Cheers to a few of my favorite locals
by Hank Donat
My favorite San Franciscans aren't famous, don't work at City Hall, and might never find their names in the Social Register. Marilee Smeder from the Nob Hill Gazette confirms that a National Social Register still exists, but a San Francisco Social Register has gone the way of antiquarian bookstores. It's just as well. We don't need someone deleting names with white-out every time a rube hands protocol chief Charlotte Shultz a business card without approval from Shultz's canny staffer Matthew Goudeau - a faux pas - as I did. Remember, wait for Goudeau. Shultz, who is famous and does work at City Hall, also happens to be one of my favorite San Franciscans. Still, the locals I admire most are average Joes and Josephines.
Gideon Kramer was frustrated by the shabby appearance of his neighborhood near Dolores Park, so he staked out ten square blocks and personally removed graffiti, stickers, litter and other debris. Next Gideon painted, patched, and polished every trash receptacle, mailbox, and lamppost. His effort is now a model program. Mayor Willie Brown implemented Gideon's approach as the Green Patrol in North Beach. Now the mayor trumpets Gideon as one person making a big difference.
Rob Murray is a ray of light. In a plaid shirt, Rob stood out last week like a kernel of corn in a bowl full of peas at a SOMA loft-warming party filled to the rafters with men in black. Rob doesn't need a scene; he has more sparkle than a roomful of Ricky Martins. Rob, a broker, worked for the recently defunct City institution Sutro & Co. Founded in 1858 by brothers Adolph and Gustav Sutro, theirs was the first brokerage west of the Mississippi. In its day, Sutro & Co. financed the cable cars and IPOed PG&E. Earlier this year the company was absorbed by RBC Dain Rauscher of Minneapolis.
The smart and funny Janet Hung is the proprietor of Castro Tarts, and what could be more appropriate? The chief of tarts on Castro Street is Hung.
Kitty Burns is known on Nob Hill as her alter ego, Mina Harker. Mina is the hostess of the San Francisco Vampire tour, which combines legends of the undead with lore of the City. At the Rock and Roll Hall of Fame in Cleveland, Ohio, are an autographed program and untorn tickets from a little show at Candlestick Park on August 29, 1966. It was the final public appearance of the Beatles. The souviners are on loan to the museum from Kitty, who attended the performance. Kitty's enthusiasm for stories of San Francisco and for visitors here is on the level of atomic-powered.
Eight year-old Ethan Fraser is the son of celebrity bartender Mike Fraser, but in their Cow Hollow apartment building, Ethan is the real star. Every holiday, without exception, Ethan liberally scatters the appropriate style of confetti on the building steps. Neighbors love it. If they're self absorbed on Valentines Day, Ethan's heart-shaped confetti reminds them to pick up flowers on their way across town. They've come to depend on Ethan's cue.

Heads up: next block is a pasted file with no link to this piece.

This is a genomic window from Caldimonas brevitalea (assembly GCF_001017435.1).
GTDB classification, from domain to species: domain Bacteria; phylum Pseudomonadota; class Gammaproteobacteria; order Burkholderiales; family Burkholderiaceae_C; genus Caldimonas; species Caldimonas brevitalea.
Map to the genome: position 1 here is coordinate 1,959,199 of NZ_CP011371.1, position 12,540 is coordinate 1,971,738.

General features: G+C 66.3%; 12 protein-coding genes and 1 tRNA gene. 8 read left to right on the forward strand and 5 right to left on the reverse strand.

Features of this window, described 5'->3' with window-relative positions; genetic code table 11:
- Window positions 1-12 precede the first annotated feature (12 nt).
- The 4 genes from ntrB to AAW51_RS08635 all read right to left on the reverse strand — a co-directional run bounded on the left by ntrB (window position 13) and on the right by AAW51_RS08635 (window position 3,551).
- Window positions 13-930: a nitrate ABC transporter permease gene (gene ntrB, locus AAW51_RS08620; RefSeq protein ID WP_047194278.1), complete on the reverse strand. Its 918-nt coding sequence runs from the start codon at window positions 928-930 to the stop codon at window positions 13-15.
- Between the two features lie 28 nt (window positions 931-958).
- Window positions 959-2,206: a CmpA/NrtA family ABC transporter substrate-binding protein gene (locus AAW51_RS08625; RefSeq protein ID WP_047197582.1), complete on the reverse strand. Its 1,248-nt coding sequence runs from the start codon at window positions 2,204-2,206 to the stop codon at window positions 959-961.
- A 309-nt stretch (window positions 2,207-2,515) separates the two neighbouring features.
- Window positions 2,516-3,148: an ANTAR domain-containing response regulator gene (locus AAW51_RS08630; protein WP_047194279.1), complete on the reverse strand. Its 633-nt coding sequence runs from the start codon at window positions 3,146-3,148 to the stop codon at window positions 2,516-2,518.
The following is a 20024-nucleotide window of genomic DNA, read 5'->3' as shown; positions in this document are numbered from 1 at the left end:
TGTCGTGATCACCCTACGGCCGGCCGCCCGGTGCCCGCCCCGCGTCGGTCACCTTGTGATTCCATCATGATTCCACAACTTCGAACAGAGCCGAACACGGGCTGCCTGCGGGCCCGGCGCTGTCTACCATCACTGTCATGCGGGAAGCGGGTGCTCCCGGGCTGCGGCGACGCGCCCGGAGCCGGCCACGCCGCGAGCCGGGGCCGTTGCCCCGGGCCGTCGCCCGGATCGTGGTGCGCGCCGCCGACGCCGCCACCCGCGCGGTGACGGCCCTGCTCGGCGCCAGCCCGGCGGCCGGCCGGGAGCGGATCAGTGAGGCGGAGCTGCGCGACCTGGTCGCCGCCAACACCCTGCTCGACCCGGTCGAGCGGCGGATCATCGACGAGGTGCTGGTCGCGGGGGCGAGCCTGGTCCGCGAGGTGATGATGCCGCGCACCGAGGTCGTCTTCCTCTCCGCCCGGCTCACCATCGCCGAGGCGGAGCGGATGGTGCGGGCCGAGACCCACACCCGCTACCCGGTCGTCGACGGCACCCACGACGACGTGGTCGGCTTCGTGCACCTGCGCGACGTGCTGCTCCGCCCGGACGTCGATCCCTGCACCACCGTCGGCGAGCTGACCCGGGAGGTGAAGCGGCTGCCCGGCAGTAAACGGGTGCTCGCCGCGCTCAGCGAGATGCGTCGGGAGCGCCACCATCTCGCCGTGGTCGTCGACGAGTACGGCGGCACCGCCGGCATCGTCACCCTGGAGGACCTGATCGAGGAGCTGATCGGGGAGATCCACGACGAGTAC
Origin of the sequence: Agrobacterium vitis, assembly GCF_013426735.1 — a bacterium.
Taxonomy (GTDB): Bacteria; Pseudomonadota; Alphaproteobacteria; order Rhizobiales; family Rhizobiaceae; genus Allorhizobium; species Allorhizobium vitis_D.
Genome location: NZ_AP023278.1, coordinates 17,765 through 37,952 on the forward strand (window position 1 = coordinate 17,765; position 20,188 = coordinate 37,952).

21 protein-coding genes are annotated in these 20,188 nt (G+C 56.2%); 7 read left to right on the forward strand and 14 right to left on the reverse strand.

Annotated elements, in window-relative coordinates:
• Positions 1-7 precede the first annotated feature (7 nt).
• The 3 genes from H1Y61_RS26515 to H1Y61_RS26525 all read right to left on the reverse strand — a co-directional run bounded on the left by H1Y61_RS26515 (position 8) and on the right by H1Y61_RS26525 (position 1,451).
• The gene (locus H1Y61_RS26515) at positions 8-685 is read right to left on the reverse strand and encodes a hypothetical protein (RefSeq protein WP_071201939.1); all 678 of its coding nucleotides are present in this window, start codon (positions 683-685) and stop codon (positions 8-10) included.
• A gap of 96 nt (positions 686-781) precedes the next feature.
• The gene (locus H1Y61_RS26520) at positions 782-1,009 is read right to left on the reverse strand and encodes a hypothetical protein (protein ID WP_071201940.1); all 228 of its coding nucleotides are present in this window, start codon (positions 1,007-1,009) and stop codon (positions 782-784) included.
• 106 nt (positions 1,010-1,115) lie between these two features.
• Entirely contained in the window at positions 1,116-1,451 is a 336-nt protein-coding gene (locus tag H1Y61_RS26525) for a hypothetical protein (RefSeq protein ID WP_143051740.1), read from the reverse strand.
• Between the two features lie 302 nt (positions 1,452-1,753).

Steve Gruel is a federal prosecutor with the Organized Crime Task Force here. That's intense work, but Steve has a hobby that helps him stay connected to the City. He's the extra extra, silently appearing in a dozen movies and TV shows here in recent years. I spied Steve in Little City, smoking cigarettes with Jon Bon Jovi's character at an AA meeting. Steve's wife, Nora Youna, is the fourth grade teacher who lead the charge to repair the heating system at Redding Elementary School on Pine Street after Mayor Brown visited the building filled with shivering tots last year.
Breaking with the premise for two of my very favorite San Franciscans, here's one who until recently worked at City Hall, and another who's famous. Asked how she managed to stay so popular despite her many years on the Board of Supervisors, Sue Bierman tells me, "I always thought of it as fun. Maybe that had something to with it." See why I like her? Next is PJ Corkery, our hardest working columnist. I'm disqualified from that superlative because I drop everything to watch All My Children twice a week. PJ, however, has more than enough verve to cover everybody's business like nobody's business in his daily Examiner column. That he's done so with orthopedic problems, which he discussed in a KRON 4 interview, and still takes the time to support other local writers' work, including mine, is astonishing. When I started "Heart of the City" online in February, 2001, I saw a need. San Francisco had far more columns than it needed but only one written from the singular point of view that is, "I love, love, love this town." That was PJ's.
Between deadlines, I'm attending the gala "Tails of the City" benefit auction for the Destination Foundation and the premiere of Elvira's new movie at the 4 Star on Clement. I'll be back in two weeks with my usual glint on things.
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Copyright 2002 Hank Donat